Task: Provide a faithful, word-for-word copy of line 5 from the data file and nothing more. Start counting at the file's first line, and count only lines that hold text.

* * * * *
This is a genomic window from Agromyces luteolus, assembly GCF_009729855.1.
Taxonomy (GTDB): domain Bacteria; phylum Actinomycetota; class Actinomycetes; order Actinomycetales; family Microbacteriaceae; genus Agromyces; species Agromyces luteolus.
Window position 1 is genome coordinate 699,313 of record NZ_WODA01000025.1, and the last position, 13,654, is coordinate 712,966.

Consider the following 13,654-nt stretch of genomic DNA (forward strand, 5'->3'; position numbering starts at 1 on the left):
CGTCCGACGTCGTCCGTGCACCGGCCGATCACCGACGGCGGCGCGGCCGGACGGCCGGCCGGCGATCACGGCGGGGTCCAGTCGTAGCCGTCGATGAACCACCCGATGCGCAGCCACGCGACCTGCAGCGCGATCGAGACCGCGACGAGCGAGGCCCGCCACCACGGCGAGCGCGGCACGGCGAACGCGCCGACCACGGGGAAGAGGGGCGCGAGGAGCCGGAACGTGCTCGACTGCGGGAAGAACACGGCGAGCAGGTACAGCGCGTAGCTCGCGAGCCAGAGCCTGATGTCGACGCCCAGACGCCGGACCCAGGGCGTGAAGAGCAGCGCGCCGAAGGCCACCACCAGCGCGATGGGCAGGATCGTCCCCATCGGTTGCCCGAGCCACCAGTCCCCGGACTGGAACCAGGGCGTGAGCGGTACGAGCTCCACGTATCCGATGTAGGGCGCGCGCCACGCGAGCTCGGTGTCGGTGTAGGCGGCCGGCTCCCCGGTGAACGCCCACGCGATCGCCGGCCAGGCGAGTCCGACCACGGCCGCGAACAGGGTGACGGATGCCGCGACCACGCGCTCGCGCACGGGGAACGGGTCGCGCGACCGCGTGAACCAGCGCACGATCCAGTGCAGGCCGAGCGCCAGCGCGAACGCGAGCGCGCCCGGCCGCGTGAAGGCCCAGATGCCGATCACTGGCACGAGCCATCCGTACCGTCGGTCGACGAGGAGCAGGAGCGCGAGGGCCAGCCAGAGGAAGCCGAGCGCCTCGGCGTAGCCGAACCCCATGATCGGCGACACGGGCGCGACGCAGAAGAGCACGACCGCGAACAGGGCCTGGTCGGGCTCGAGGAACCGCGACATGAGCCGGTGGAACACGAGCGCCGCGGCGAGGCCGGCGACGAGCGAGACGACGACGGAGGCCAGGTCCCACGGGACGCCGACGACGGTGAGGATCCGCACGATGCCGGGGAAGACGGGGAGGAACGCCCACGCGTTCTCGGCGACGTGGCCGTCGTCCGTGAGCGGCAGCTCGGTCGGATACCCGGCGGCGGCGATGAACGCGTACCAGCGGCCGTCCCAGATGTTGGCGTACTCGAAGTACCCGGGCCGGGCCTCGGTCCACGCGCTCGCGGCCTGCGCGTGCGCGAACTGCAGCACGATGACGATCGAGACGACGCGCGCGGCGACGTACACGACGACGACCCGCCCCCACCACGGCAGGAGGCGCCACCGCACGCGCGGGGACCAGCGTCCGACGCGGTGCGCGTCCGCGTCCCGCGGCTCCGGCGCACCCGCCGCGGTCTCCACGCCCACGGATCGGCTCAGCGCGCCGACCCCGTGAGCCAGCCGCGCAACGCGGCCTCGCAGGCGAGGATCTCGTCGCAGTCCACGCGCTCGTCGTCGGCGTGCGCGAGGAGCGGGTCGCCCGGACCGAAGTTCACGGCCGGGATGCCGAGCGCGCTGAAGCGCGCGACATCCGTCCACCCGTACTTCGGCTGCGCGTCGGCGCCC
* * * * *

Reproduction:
CGTCCGACGTCGTCCGTGCACCGGCCGATCACCGACGGCGGCGCGGCCGGACGGCCGGCCGGCGATCACGGCGGGGTCCAGTCGTAGCCGTCGATGAACCACCCGATGCGCAGCCACGCGACCTGCAGCGCGATCGAGACCGCGACGAGCGAGGCCCGCCACCACGGCGAGCGCGGCACGGCGAACGCGCCGACCACGGGGAAGAGGGGCGCGAGGAGCCGGAACGTGCTCGACTGCGGGAAGAACACGGCGAGCAGGTACAGCGCGTAGCTCGCGAGCCAGAGCCTGATGTCGACGCCCAGACGCCGGACCCAGGGCGTGAAGAGCAGCGCGCCGAAGGCCACCACCAGCGCGATGGGCAGGATCGTCCCCATCGGTTGCCCGAGCCACCAGTCCCCGGACTGGAACCAGGGCGTGAGCGGTACGAGCTCCACGTATCCGATGTAGGGCGCGCGCCACGCGAGCTCGGTGTCGGTGTAGGCGGCCGGCTCCCCGGTGAACGCCCACGCGATCGCCGGCCAGGCGAGTCCGACCACGGCCGCGAACAGGGTGACGGATGCCGCGACCACGCGCTCGCGCACGGGGAACGGGTCGCGCGACCGCGTGAACCAGCGCACGATCCAGTGCAGGCCGAGCGCCAGCGCGAACGCGAGCGCGCCCGGCCGCGTGAAGGCCCAGATGCCGATCACTGGCACGAGCCATCCGTACCGTCGGTCGACGAGGAGCAGGAGCGCGAGGGCCAGCCAGAGGAAGCCGAGCGCCTCGGCGTAGCCGAACCCCATGATCGGCGACACGGGCGCGACGCAGAAGAGCACGACCGCGAACAGGGCCTGGTCGGGCTCGAGGAACCGCGACATGAGCCGGTGGAACACGAGCGCCGCGGCGAGGCCGGCGACGAGCGAGACGACGACGGAGGCCAGGTCCCACGGGACGCCGACGACGGTGAGGATCCGCACGATGCCGGGGAAGACGGGGAGGAACGCCCACGCGTTCTCGGCGACGTGGCCGTCGTCCGTGAGCGGCAGCTCGGTCGGATACCCGGCGGCGGCGATGAACGCGTACCAGCGGCCGTCCCAGATGTTGGCGTACTCGAAGTACCCGGGCCGGGCCTCGGTCCACGCGCTCGCGGCCTGCGCGTGCGCGAACTGCAGCACGATGACGATCGAGACGACGCGCGCGGCGACGTACACGACGACGACCCGCCCCCACCACGGCAGGAGGCGCCACCGCACGCGCGGGGACCAGCGTCCGACGCGGTGCGCGTCCGCGTCCCGCGGCTCCGGCGCACCCGCCGCGGTCTCCACGCCCACGGATCGGCTCAGCGCGCCGACCCCGTGAGCCAGCCGCGCAACGCGGCCTCGCAGGCGAGGATCTCGTCGCAGTCCACGCGCTCGTCGTCGGCGTGCGCGAGGAGCGGGTCGCCCGGACCGAAGTTCACGGCCGGGATGCCGAGCGCGCTGAAGCGCGCGACATCCGTCCACCCGTACTTCGGCTGCGCGTCGGCGCCC